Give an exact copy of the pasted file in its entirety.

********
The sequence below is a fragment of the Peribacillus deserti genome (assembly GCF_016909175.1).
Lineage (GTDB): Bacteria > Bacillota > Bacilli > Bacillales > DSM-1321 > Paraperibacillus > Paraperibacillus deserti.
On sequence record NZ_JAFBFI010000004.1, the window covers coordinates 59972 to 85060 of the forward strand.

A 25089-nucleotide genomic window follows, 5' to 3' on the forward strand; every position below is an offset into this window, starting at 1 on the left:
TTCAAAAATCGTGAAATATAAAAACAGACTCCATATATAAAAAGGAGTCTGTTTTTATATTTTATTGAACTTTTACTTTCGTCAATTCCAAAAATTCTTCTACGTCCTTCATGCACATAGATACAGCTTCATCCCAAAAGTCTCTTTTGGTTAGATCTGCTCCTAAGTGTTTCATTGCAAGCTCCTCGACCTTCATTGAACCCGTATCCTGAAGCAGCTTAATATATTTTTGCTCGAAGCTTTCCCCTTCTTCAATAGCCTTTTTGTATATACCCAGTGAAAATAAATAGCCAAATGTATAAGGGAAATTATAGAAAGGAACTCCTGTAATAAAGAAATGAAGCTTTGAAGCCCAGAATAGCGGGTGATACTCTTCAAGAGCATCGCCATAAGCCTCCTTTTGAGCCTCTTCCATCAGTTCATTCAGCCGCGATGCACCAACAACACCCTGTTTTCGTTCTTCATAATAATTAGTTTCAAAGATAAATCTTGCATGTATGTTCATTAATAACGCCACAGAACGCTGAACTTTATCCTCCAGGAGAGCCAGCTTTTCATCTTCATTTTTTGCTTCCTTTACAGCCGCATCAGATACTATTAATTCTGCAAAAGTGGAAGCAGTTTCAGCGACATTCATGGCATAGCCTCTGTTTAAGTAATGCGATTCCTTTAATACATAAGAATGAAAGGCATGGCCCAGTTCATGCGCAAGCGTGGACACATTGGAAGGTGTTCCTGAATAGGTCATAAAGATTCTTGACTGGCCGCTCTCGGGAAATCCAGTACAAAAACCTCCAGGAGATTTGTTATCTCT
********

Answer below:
The sequence below is a fragment of the Peribacillus deserti genome (assembly GCF_016909175.1).
Lineage (GTDB): Bacteria > Bacillota > Bacilli > Bacillales > DSM-1321 > Paraperibacillus > Paraperibacillus deserti.
On sequence record NZ_JAFBFI010000004.1, the window covers coordinates 59972 to 85060 of the forward strand.

A 25089-nucleotide genomic window follows, 5' to 3' on the forward strand; every position below is an offset into this window, starting at 1 on the left:
TTCAAAAATCGTGAAATATAAAAACAGACTCCATATATAAAAAGGAGTCTGTTTTTATATTTTATTGAACTTTTACTTTCGTCAATTCCAAAAATTCTTCTACGTCCTTCATGCACATAGATACAGCTTCATCCCAAAAGTCTCTTTTGGTTAGATCTGCTCCTAAGTGTTTCATTGCAAGCTCCTCGACCTTCATTGAACCCGTATCCTGAAGCAGCTTAATATATTTTTGCTCGAAGCTTTCCCCTTCTTCAATAGCCTTTTTGTATATACCCAGTGAAAATAAATAGCCAAATGTATAAGGGAAATTATAGAAAGGAACTCCTGTAATAAAGAAATGAAGCTTTGAAGCCCAGAATAGCGGGTGATACTCTTCAAGAGCATCGCCATAAGCCTCCTTTTGAGCCTCTTCCATCAGTTCATTCAGCCGCGATGCACCAACAACACCCTGTTTTCGTTCTTCATAATAATTAGTTTCAAAGATAAATCTTGCATGTATGTTCATTAATAACGCCACAGAACGCTGAACTTTATCCTCCAGGAGAGCCAGCTTTTCATCTTCATTTTTTGCTTCCTTTACAGCCGCATCAGATACTATTAATTCTGCAAAAGTGGAAGCAGTTTCAGCGACATTCATGGCATAGCCTCTGTTTAAGTAATGCGATTCCTTTAATACATAAGAATGAAAGGCATGGCCCAGTTCATGCGCAAGCGTGGACACATTGGAAGGTGTTCCTGAATAGGTCATAAAGATTCTTGACTGGCCGCTCTCGGGAAATCCAGTACAAAAACCTCCAGGAGATTTGTTATCTCT